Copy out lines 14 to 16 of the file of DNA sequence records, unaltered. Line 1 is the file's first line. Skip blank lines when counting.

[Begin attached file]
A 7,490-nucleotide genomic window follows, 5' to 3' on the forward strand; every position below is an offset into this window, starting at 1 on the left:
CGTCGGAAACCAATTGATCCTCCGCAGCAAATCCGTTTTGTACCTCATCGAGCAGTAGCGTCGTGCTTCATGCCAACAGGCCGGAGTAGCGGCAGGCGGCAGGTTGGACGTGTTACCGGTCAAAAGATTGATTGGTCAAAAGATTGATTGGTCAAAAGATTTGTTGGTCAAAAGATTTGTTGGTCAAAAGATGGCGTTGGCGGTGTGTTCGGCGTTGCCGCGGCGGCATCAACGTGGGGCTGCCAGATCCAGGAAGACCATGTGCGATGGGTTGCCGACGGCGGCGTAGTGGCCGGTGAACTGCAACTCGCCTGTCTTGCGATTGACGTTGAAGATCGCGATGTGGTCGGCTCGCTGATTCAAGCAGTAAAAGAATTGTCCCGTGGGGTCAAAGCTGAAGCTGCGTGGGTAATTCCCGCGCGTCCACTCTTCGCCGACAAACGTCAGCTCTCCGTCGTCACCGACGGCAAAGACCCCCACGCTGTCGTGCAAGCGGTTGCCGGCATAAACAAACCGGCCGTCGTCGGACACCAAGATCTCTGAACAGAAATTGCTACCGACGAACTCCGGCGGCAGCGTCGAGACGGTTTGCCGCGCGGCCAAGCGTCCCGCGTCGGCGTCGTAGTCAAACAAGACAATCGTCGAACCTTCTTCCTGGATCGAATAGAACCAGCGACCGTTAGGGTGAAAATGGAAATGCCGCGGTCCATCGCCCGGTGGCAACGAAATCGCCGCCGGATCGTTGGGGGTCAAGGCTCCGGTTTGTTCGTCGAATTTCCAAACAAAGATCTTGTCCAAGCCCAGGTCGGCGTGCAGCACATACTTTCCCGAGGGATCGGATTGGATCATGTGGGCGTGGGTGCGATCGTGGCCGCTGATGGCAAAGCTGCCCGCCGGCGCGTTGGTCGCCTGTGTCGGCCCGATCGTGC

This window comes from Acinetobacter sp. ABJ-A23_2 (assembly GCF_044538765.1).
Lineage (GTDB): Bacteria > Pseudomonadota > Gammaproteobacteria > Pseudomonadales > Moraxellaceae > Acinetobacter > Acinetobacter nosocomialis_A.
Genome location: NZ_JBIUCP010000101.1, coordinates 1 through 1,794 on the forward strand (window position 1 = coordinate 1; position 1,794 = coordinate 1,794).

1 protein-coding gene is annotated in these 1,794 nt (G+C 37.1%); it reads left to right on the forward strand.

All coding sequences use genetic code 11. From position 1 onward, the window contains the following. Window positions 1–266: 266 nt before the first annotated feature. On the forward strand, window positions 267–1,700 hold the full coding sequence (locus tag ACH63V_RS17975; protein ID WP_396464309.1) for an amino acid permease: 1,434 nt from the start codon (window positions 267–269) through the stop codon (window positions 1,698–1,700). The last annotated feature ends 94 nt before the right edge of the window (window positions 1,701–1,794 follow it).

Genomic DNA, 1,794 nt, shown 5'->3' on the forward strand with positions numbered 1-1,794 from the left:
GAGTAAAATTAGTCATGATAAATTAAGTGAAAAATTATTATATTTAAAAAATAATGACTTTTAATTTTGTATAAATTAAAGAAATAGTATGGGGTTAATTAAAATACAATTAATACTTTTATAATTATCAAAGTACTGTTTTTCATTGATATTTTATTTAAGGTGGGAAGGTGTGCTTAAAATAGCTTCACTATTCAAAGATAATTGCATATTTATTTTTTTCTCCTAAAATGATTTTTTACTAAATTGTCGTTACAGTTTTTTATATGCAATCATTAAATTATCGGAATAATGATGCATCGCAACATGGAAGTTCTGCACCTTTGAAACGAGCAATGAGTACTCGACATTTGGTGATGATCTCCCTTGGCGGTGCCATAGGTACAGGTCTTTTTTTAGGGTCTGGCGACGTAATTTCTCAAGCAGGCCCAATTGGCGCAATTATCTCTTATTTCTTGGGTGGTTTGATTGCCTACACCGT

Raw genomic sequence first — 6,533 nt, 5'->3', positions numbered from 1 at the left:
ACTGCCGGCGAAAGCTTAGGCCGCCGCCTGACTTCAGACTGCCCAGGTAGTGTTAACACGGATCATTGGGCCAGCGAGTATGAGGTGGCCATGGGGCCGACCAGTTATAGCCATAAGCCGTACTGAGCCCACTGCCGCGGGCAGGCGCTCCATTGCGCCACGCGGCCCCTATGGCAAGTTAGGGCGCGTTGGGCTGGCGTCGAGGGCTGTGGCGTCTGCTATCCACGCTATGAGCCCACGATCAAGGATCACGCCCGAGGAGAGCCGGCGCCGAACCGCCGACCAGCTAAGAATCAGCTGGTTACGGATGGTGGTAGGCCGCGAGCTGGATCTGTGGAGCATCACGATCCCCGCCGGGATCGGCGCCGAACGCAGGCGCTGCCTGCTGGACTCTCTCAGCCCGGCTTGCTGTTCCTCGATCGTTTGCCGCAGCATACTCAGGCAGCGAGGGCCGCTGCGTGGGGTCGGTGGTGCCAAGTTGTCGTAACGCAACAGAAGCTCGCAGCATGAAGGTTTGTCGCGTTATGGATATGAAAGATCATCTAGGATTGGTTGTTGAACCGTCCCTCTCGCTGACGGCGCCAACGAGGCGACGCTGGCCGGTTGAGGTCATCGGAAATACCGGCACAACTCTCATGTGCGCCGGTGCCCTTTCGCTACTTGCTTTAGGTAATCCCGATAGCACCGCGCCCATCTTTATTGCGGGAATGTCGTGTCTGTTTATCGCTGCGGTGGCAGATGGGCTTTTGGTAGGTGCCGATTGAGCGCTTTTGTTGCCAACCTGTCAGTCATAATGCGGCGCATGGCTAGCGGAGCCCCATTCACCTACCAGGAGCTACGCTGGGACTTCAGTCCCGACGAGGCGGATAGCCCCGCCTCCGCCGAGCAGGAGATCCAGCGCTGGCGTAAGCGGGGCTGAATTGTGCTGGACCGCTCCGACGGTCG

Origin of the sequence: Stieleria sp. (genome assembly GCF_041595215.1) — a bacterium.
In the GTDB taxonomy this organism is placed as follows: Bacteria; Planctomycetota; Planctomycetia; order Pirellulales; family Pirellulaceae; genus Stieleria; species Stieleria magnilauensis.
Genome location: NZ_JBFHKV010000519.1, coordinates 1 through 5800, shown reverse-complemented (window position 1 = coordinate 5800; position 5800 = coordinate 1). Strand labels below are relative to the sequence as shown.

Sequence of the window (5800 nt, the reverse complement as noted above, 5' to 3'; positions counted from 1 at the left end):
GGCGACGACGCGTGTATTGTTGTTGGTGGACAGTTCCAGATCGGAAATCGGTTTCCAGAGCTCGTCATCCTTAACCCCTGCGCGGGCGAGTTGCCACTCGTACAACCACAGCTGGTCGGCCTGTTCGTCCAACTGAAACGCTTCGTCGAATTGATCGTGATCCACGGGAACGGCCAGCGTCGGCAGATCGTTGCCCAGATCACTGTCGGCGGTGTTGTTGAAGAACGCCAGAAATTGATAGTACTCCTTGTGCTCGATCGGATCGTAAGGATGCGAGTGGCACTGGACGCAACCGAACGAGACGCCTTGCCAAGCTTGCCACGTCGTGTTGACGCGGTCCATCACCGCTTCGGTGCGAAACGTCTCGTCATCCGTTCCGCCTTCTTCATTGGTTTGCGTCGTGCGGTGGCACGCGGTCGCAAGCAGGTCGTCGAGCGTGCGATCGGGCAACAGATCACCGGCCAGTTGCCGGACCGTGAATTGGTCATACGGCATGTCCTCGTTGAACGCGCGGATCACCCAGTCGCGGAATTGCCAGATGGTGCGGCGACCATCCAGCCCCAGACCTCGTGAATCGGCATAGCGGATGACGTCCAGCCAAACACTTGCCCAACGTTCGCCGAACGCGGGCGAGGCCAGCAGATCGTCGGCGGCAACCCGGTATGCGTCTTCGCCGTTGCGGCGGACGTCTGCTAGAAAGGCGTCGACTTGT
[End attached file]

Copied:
Genome location: NZ_JBFHKV010000519.1, coordinates 1 through 5800, shown reverse-complemented (window position 1 = coordinate 5800; position 5800 = coordinate 1). Strand labels below are relative to the sequence as shown.

Sequence of the window (5800 nt, the reverse complement as noted above, 5' to 3'; positions counted from 1 at the left end):
GGCGACGACGCGTGTATTGTTGTTGGTGGACAGTTCCAGATCGGAAATCGGTTTCCAGAGCTCGTCATCCTTAACCCCTGCGCGGGCGAGTTGCCACTCGTACAACCACAGCTGGTCGGCCTGTTCGTCCAACTGAAACGCTTCGTCGAATTGATCGTGATCCACGGGAACGGCCAGCGTCGGCAGATCGTTGCCCAGATCACTGTCGGCGGTGTTGTTGAAGAACGCCAGAAATTGATAGTACTCCTTGTGCTCGATCGGATCGTAAGGATGCGAGTGGCACTGGACGCAACCGAACGAGACGCCTTGCCAAGCTTGCCACGTCGTGTTGACGCGGTCCATCACCGCTTCGGTGCGAAACGTCTCGTCATCCGTTCCGCCTTCTTCATTGGTTTGCGTCGTGCGGTGGCACGCGGTCGCAAGCAGGTCGTCGAGCGTGCGATCGGGCAACAGATCACCGGCCAGTTGCCGGACCGTGAATTGGTCATACGGCATGTCCTCGTTGAACGCGCGGATCACCCAGTCGCGGAATTGCCAGATGGTGCGGCGACCATCCAGCCCCAGACCTCGTGAATCGGCATAGCGGATGACGTCCAGCCAAACACTTGCCCAACGTTCGCCGAACGCGGGCGAGGCCAGCAGATCGTCGGCGGCAACCCGGTATGCGTCTTCGCCGTTGCGGCGGACGTCTGCTAGAAAGGCGTCGACTTGT